My name is Gerry Guinane. You can email me directly at email@example.com
if you would like to correspond directly.
Each of the last few years I try to do a little work on the 'clan'. As more information becomes available online it gets a little more interesting.
I have heard of a 'legend' that the Guinanes were shipwrecked in the mouth of the Shannon where they settled. Possible - but I would have big doubts about the 1600s.
Ultimately every family in Ireland came from somewhere but I am not a great believer in the Spainish/French shipwreck in the 1600s. Here are my reasons:
1. Just about every Guinane I have ever met is fair haired and freckled. I'm covered in them. This is not a typical appearance of Spainish/Algerian/French people. It is , however, a typical celtic race trait.
2. The Irish version of our name (O'Cuinneáin) is 'native' Irish. This form of name is very old. Way older than 1600. If a Spainish/French shipwreck happened then the survivors would (if they remained) have retained their own names. Many examples of this come from Viking and Norman times many hyundreds of years before. Consider the Norman invasion of England in 1066 - the invaders brough their surnames with them - they were recorded in the domesday book in 1086. Many similar examples of such names exist in Ireland. In fact, where I live (Galway) is a Norman city.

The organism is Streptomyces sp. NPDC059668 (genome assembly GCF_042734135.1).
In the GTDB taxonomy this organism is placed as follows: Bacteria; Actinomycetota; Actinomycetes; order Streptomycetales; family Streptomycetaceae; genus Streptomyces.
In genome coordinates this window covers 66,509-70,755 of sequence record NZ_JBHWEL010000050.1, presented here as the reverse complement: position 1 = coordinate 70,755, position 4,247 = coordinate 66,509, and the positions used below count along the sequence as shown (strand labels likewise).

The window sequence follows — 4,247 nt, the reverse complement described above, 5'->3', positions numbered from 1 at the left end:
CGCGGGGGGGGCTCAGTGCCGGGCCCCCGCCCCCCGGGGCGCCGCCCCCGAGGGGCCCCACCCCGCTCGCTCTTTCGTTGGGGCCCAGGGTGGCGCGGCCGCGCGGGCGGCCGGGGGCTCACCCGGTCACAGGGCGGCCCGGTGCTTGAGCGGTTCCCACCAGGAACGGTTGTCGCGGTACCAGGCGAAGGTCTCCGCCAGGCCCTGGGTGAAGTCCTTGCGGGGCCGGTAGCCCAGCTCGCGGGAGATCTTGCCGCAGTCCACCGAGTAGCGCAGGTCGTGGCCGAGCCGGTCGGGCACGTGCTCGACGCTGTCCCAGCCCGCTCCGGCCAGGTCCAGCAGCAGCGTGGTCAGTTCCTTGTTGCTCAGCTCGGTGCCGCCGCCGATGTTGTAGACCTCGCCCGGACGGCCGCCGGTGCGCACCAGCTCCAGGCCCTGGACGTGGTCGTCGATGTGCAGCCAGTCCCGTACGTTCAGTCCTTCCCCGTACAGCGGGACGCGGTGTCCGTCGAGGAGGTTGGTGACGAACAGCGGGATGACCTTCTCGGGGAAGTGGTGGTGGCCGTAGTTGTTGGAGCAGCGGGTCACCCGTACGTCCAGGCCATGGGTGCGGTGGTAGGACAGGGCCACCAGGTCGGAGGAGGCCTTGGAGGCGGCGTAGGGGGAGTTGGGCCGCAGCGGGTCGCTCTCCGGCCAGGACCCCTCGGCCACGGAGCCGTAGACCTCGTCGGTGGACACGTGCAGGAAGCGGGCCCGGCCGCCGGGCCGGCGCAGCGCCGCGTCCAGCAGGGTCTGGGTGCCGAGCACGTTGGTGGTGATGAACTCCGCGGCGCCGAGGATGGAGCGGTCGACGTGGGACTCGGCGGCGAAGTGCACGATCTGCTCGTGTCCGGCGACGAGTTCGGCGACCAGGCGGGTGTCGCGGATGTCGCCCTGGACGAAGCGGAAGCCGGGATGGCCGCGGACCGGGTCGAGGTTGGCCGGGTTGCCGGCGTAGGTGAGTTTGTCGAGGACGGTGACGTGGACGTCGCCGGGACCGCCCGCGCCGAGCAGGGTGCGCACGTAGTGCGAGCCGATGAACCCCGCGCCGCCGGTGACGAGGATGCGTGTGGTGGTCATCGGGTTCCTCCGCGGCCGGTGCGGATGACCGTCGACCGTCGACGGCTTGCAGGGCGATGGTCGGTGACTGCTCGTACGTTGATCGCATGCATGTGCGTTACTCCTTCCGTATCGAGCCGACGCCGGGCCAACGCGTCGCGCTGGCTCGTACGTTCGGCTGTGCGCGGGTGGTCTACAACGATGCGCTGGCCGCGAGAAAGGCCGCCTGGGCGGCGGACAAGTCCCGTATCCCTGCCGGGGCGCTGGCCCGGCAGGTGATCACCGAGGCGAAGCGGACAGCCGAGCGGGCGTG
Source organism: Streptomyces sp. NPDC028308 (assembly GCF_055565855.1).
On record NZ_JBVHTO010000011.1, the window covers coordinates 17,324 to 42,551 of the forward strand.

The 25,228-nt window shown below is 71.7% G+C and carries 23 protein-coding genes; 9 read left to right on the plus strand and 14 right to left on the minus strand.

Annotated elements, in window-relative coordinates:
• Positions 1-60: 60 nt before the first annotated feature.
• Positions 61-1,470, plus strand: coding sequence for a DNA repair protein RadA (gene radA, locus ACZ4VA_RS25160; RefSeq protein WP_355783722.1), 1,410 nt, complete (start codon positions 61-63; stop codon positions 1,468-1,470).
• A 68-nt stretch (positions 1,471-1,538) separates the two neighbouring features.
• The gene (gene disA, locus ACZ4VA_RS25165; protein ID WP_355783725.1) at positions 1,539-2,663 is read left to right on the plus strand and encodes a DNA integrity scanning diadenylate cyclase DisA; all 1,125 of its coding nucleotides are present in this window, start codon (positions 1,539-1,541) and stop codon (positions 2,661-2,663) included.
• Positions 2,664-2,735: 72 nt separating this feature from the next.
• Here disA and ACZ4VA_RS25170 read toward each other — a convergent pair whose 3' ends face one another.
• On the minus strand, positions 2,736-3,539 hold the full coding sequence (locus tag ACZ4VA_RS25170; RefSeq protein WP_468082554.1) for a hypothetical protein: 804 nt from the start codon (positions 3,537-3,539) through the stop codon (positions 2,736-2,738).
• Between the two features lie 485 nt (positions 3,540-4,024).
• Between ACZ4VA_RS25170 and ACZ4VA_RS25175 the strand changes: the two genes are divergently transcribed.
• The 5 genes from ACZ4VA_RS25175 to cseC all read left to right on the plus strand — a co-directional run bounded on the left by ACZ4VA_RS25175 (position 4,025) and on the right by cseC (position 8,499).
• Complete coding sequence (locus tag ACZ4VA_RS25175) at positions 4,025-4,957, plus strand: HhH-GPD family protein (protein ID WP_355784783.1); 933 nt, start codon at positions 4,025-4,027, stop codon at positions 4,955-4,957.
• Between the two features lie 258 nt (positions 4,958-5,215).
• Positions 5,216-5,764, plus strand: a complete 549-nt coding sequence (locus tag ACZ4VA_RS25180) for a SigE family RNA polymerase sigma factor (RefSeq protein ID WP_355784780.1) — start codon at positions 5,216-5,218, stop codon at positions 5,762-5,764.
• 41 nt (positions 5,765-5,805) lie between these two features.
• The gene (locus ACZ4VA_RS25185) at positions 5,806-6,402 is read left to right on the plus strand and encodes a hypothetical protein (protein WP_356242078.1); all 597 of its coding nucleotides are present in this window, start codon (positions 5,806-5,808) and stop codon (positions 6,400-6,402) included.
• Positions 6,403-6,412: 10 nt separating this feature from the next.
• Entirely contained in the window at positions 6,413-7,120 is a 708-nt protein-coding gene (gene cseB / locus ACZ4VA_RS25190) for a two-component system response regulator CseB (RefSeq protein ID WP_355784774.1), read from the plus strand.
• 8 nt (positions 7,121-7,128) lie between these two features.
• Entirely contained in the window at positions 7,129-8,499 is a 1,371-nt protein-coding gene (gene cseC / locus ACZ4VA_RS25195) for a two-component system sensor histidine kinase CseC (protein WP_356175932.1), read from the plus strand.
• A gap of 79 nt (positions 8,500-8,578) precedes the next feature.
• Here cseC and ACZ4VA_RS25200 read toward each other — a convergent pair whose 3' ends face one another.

3. Now - to war and conflict - the 1600s were a pretty busy time with wars and whatnot. The English (who ruled Ireland then with the help of Oliver Cromwell) were at war with both Spain and France at various times and were constantly on the lookout for foreign invaders. It was around this time (1588) that the Spainish Armada met its demise on the West of Ireland. The French and Spainish were not exactly welcomed with open arms by the English who wasted little time in returning them to their maker. In addition - the native Irish had no particular welcome for foreigners either. For example - the Armada ships' survivors that ran aground in Sligo were mostly slaughtered where they came ashore (in the Ireland of 1000 welcomes).
Anyway - things have quietened down since.